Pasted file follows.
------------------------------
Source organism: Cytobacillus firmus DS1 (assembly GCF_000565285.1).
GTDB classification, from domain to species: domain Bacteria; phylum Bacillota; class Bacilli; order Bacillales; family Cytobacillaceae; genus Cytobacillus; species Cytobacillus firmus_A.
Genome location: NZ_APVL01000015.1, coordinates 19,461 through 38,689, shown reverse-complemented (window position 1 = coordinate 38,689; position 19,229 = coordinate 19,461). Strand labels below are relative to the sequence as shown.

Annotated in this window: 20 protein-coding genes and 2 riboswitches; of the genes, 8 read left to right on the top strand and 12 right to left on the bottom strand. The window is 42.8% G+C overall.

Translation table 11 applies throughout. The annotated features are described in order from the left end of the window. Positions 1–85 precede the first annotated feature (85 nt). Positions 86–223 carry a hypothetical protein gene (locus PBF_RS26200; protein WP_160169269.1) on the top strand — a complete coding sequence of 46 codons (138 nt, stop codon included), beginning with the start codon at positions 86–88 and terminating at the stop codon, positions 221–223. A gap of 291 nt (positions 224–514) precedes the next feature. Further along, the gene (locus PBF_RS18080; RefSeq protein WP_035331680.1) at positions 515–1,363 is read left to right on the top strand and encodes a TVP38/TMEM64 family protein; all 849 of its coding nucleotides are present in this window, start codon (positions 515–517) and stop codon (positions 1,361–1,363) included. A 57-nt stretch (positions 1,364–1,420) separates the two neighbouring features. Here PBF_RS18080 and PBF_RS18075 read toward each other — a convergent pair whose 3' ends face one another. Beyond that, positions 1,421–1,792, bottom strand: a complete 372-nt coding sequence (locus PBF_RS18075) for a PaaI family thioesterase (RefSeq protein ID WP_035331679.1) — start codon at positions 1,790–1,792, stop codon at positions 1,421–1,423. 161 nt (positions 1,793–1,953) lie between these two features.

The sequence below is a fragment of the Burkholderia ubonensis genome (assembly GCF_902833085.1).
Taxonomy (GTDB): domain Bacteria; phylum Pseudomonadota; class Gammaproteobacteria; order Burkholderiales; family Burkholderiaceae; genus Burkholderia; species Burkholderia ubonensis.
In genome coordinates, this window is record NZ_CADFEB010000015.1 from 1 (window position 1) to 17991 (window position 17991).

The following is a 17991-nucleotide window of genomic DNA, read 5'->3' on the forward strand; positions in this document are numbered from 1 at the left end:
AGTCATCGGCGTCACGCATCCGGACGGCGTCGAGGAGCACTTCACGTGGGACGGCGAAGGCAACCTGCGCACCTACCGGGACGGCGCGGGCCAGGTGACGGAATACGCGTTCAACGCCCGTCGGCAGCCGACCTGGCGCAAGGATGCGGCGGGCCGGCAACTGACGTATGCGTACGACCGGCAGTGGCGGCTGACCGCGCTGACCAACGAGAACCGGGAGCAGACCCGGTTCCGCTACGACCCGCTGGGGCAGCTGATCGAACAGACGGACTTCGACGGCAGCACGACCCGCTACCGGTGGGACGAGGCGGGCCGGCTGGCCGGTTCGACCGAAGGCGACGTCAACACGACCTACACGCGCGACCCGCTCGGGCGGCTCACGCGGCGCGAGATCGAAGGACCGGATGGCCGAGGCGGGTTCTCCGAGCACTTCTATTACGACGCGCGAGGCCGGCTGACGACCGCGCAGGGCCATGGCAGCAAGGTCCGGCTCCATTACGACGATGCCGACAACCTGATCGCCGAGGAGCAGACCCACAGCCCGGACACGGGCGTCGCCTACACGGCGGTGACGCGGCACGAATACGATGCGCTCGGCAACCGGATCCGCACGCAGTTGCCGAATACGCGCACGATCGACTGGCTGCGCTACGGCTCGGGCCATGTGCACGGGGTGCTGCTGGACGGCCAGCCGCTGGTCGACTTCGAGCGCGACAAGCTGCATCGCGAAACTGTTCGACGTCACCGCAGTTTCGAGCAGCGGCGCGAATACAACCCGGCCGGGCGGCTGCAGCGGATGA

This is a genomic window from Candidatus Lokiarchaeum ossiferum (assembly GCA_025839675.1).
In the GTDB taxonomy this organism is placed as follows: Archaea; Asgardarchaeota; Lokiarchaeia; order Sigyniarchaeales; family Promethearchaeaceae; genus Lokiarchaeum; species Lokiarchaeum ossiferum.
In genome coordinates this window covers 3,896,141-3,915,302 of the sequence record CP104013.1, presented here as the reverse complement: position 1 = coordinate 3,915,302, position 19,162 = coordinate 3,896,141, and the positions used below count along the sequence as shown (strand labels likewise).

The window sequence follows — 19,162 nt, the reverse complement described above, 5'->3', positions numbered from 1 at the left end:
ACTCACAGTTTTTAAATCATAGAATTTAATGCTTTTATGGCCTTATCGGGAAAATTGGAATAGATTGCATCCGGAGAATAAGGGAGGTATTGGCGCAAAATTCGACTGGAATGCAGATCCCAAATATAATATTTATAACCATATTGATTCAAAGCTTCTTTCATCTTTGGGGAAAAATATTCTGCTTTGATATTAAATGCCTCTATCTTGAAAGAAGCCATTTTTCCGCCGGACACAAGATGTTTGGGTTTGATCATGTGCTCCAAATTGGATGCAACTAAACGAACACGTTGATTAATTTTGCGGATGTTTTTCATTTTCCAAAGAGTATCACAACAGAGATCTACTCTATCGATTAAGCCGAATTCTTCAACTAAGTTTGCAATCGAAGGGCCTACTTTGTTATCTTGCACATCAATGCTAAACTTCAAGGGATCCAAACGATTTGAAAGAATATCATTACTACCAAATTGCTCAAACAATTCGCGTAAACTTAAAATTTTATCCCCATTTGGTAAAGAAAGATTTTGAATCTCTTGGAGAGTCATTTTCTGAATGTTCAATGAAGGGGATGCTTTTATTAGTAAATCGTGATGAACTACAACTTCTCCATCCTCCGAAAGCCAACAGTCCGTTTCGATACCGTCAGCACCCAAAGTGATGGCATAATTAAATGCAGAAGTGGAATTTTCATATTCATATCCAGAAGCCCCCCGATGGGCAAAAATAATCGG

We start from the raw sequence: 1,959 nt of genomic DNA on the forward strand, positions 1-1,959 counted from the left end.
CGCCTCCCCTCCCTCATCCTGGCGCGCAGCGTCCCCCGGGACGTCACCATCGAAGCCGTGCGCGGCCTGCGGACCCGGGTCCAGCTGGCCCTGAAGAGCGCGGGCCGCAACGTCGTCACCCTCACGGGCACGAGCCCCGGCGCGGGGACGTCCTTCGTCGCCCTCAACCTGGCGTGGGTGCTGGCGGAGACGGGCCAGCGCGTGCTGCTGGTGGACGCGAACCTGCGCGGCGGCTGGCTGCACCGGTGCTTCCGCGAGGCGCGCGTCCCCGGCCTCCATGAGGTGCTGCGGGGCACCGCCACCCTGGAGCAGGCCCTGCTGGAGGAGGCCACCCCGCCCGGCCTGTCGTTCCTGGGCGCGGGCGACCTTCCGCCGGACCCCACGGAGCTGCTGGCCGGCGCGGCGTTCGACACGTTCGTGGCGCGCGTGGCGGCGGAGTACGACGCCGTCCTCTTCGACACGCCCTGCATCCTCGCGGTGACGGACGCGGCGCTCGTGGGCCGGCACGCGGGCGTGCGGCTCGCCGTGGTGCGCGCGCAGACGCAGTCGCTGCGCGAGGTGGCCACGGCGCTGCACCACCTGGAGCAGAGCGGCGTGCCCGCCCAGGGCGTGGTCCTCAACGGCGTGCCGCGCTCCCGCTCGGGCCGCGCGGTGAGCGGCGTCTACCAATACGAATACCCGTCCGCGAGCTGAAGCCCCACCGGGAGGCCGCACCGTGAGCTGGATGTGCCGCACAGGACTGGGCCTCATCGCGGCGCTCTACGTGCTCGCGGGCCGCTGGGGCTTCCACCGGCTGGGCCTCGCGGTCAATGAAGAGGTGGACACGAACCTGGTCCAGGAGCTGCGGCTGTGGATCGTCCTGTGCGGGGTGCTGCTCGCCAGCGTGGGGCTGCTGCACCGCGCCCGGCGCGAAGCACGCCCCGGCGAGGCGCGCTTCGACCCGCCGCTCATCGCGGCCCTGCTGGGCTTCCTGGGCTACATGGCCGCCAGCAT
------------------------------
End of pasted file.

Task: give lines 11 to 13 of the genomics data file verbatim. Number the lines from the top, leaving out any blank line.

This is a genomic window from Candidatus Lokiarchaeum ossiferum (assembly GCA_025839675.1).
In the GTDB taxonomy this organism is placed as follows: Archaea; Asgardarchaeota; Lokiarchaeia; order Sigyniarchaeales; family Promethearchaeaceae; genus Lokiarchaeum; species Lokiarchaeum ossiferum.
In genome coordinates this window covers 3,896,141-3,915,302 of the sequence record CP104013.1, presented here as the reverse complement: position 1 = coordinate 3,915,302, position 19,162 = coordinate 3,896,141, and the positions used below count along the sequence as shown (strand labels likewise).